﻿ Equations of Simple Parabolas (Part 2)

# Equations of Simple Parabolas (Part 2)

## Shifting the Parabola

Now, here's some very good news. By using graphical transformations, knowledge of this one simple equation $\,y = ax^2\,$ actually gives full understanding of all parabolas with directrix parallel to the $x$-axis! The results are summarized next.

Shift the parabola (together with its focus and directrix) horizontally by $\,h\,,$ and vertically by $\,k\,.$ This yields the following information:

original equation:  $y=ax^2$
shifted equation:  $y=a(x-h)^2 + k$
original vertex:  $(0,0)$
new vertex:  $(h,k)$
original focus:  $\displaystyle (0,p) = (0,\frac{1}{4a})$
new focus:  $\displaystyle (h,p+k)= (h,\frac{1}{4a}+k)$
original directrix:  $y=-p$
new directrix:  $y=-p+k$

## Example(Graphing a Shifted Parabola)

In this example, I illustrate the approach that I usually take when asked to give complete information about the parabola $\,y = a(x-h)^2 + k\,.$

Question:  Completely describe the graph of the equation $\,y = -3(x+5)^2 + 1\,.$
Solution:
• Concave up or down?  Since $\,a=-3\lt 0\,,$ the parabola is concave down (sheds water). Since the focus is always inside a parabola, we know the focus is under the vertex.

• Find the vertex:  The vertex of  $\,y = a(x-h)^2 + k\,$  is the point $\,(h,k)\,$:

$$\cssId{s34}{y = a( \overset{\text{What value of } \ x\ }{\overset{\text{ makes this zero?}}{\overbrace{ \underset{\text{answer: } \ h}{\underbrace{x-h}}}}})^2\ \ \ + \overset{y\text{-value of the vertex}}{\overbrace{\ \ k\ \ }}}$$

For us, what makes $\,x+5\,$ equal to zero? Answer: $\,-5\,$

Thus, $\,-5\,$ is the $x$-value of the vertex. When $\,x = -5\,,$ the corresponding $y$-value is $\,1\,.$ Thus, the vertex is $\,(-5,1)\,.$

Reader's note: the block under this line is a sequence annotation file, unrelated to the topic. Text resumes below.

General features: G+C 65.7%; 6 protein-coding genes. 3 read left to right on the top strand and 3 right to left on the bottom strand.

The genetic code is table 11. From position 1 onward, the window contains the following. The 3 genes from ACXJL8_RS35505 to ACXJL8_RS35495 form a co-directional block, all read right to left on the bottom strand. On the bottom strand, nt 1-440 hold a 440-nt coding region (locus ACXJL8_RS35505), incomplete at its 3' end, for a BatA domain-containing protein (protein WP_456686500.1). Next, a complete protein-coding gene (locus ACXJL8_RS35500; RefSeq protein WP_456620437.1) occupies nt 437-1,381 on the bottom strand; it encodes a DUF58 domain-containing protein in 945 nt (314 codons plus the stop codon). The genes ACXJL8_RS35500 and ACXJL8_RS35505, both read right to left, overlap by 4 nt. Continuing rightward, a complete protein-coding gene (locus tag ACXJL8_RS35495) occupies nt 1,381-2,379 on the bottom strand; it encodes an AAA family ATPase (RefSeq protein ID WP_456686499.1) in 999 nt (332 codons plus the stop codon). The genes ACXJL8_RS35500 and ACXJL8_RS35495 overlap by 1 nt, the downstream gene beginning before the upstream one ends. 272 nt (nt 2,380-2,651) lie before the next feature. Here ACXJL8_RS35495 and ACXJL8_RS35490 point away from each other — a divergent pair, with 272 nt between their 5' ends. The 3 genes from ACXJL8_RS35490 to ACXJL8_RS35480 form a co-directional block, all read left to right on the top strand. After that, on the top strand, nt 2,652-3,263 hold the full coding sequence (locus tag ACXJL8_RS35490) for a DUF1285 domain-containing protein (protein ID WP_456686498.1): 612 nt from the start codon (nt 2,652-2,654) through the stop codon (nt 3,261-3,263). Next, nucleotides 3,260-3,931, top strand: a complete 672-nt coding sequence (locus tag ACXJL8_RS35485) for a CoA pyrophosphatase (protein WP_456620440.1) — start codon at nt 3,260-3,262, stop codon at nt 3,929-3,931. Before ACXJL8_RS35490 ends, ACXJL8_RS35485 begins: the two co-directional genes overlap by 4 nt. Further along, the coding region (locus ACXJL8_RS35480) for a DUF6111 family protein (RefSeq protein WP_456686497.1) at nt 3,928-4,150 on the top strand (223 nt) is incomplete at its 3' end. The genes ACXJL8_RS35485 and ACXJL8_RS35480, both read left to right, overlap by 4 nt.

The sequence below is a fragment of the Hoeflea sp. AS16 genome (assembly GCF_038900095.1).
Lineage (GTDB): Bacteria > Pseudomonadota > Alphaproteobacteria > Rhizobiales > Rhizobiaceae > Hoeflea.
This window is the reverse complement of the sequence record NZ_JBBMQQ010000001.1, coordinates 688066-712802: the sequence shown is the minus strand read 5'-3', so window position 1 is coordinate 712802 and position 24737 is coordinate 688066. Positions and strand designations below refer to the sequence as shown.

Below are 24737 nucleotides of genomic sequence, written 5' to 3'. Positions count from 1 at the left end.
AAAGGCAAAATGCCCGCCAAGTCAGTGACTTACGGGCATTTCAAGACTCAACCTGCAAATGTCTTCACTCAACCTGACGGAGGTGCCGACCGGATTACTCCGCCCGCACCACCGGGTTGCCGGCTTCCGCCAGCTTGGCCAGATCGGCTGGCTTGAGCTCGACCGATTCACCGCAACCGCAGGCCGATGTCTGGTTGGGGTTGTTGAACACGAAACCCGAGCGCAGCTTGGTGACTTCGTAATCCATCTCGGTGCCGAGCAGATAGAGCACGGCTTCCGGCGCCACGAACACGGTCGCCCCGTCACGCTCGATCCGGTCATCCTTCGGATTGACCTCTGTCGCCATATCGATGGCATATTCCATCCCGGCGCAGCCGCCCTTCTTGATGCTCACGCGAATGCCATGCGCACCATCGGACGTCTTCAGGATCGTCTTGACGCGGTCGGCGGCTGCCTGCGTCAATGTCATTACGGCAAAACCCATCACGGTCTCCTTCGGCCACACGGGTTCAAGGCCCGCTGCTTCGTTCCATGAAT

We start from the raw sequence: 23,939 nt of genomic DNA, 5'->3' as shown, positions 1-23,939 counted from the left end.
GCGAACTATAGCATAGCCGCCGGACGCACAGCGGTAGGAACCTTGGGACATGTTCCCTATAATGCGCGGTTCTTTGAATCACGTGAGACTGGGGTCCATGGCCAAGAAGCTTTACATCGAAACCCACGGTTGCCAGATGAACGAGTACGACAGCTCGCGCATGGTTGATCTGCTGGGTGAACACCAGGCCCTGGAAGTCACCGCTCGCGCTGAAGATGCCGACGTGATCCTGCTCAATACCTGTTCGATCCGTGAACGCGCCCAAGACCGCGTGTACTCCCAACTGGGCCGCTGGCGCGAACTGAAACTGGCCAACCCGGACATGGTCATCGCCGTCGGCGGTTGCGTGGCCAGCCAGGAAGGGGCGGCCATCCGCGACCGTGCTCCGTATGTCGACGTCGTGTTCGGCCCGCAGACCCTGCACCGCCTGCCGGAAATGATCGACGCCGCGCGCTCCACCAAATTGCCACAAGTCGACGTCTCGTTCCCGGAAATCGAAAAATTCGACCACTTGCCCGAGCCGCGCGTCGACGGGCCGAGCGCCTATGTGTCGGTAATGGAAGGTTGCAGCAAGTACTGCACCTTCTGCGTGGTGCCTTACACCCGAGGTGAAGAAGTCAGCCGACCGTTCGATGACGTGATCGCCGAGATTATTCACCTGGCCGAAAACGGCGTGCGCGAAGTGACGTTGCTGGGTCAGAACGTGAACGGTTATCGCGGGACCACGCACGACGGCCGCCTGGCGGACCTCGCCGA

• Find the distance from the vertex to the focus: Using the ‘one over four pee pair’ memory device:

$$\cssId{s42}{p = \frac{1}{4a} = \frac{1}{4(-3)} = -\frac{1}{12}}$$

Thus, the distance from the focus to the vertex is:

$$\cssId{s44}{|p| = \left|-\frac1{12}\right| = \frac{1}{12}}$$
• Find the focus:  We already determined that the focus lies below the vertex. So, the focus is:

$$\cssId{s48}{(-5,1-\frac{1}{12}) =(-5,\frac{11}{12})}$$
• Find the equation of the directrix: Every horizontal line has an equation of the form:

$$\cssId{s51}{y = \text{(some #)}}$$

In our example, the focus lies $\,\frac{1}{12}\,$ below the vertex, so the directrix lies $\,\frac{1}{12}\,$ above the vertex. Thus, the equation of the directrix is $\,y=1+\frac{1}{12}\,,$ that is, $\,y=\frac{13}{12}\,.$

• Plot an additional point: Plotting an additional point gives a sense of the ‘width’ of the parabola. For example, when $\,x = -4\,$ we have:

\begin{align} y &= -3(-4+5)^2 + 1\cr &= -3(1) + 1\cr &= -2 \end{align}

In this parabola, the vertex is close to the focus, so the parabola is narrow.

$\,y=-3(x+5)^2+1\,$

For fun, zip up to WolframAlpha and type in any of the following:

vertex of y = -3(x+5)^2 + 1

focus of y = -3(x+5)^2 + 1

directrix of y = -3(x+5)^2 + 1

How easy is that?!